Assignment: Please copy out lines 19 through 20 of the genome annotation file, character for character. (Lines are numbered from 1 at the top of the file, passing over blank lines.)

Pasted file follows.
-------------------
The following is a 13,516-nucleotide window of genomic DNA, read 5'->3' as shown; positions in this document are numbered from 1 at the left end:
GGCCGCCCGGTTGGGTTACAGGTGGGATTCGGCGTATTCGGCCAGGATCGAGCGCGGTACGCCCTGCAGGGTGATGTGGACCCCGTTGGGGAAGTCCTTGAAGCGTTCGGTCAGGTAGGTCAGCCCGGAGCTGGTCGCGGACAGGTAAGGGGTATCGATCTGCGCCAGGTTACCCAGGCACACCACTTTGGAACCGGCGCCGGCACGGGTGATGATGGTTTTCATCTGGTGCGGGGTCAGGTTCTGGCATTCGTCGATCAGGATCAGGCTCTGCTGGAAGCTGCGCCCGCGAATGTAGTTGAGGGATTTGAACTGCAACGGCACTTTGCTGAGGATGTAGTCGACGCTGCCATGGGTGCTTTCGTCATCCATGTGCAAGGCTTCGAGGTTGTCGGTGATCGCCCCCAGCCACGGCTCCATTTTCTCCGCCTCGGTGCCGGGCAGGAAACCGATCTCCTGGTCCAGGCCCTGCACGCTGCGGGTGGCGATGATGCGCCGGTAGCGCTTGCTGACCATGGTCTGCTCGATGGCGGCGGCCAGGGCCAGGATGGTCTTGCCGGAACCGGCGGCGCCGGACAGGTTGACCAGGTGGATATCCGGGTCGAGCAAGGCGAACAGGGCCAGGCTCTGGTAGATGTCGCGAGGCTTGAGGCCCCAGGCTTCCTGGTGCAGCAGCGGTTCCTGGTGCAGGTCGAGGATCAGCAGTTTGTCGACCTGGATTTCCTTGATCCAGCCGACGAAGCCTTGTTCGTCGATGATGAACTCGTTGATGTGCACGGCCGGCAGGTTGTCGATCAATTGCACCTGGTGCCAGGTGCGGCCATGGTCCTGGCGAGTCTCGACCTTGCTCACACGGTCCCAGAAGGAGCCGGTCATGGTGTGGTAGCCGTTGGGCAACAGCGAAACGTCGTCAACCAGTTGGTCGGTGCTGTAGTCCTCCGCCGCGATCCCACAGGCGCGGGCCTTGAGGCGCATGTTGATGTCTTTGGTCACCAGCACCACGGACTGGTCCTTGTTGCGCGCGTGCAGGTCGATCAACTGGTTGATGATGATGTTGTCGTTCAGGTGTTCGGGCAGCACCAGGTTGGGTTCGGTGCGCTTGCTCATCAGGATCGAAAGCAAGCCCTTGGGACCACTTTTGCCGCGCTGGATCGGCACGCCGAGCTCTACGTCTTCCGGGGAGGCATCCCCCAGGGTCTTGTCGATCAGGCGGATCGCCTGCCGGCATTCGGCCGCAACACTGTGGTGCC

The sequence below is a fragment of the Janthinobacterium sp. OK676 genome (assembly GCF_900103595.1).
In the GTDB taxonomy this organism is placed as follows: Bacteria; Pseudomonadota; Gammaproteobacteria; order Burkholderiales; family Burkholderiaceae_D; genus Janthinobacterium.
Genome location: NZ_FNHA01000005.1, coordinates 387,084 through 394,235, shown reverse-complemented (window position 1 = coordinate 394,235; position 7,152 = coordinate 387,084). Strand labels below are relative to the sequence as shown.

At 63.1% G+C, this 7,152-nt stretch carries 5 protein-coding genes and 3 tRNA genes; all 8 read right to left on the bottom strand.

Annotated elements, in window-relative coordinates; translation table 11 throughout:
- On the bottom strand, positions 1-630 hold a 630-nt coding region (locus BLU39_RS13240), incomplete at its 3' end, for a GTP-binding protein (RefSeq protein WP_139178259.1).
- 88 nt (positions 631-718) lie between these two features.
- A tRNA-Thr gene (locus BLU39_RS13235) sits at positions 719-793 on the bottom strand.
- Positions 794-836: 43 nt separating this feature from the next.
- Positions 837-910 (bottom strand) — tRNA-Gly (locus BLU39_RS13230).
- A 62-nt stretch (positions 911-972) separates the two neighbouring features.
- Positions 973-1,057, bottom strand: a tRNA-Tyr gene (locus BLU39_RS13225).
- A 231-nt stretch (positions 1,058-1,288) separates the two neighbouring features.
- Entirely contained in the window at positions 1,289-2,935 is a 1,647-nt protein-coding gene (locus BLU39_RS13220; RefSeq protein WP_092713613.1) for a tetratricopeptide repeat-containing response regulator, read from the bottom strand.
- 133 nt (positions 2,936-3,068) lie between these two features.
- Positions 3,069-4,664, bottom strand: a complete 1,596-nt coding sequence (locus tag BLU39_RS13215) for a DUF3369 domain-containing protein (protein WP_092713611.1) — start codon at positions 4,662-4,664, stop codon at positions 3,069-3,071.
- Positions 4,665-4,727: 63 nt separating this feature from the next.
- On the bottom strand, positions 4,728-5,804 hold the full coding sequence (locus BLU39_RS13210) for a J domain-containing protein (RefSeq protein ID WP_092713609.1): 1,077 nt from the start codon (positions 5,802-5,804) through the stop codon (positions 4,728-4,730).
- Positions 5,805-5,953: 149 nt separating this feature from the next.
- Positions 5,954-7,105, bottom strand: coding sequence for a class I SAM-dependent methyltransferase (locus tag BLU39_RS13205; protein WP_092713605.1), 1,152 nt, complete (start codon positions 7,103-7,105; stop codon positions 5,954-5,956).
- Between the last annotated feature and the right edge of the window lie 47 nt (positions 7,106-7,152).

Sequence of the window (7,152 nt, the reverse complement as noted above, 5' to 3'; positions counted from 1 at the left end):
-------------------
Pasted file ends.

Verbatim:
- Positions 4,665-4,727: 63 nt separating this feature from the next.
- On the bottom strand, positions 4,728-5,804 hold the full coding sequence (locus BLU39_RS13210) for a J domain-containing protein (RefSeq protein ID WP_092713609.1): 1,077 nt from the start codon (positions 5,802-5,804) through the stop codon (positions 4,728-4,730).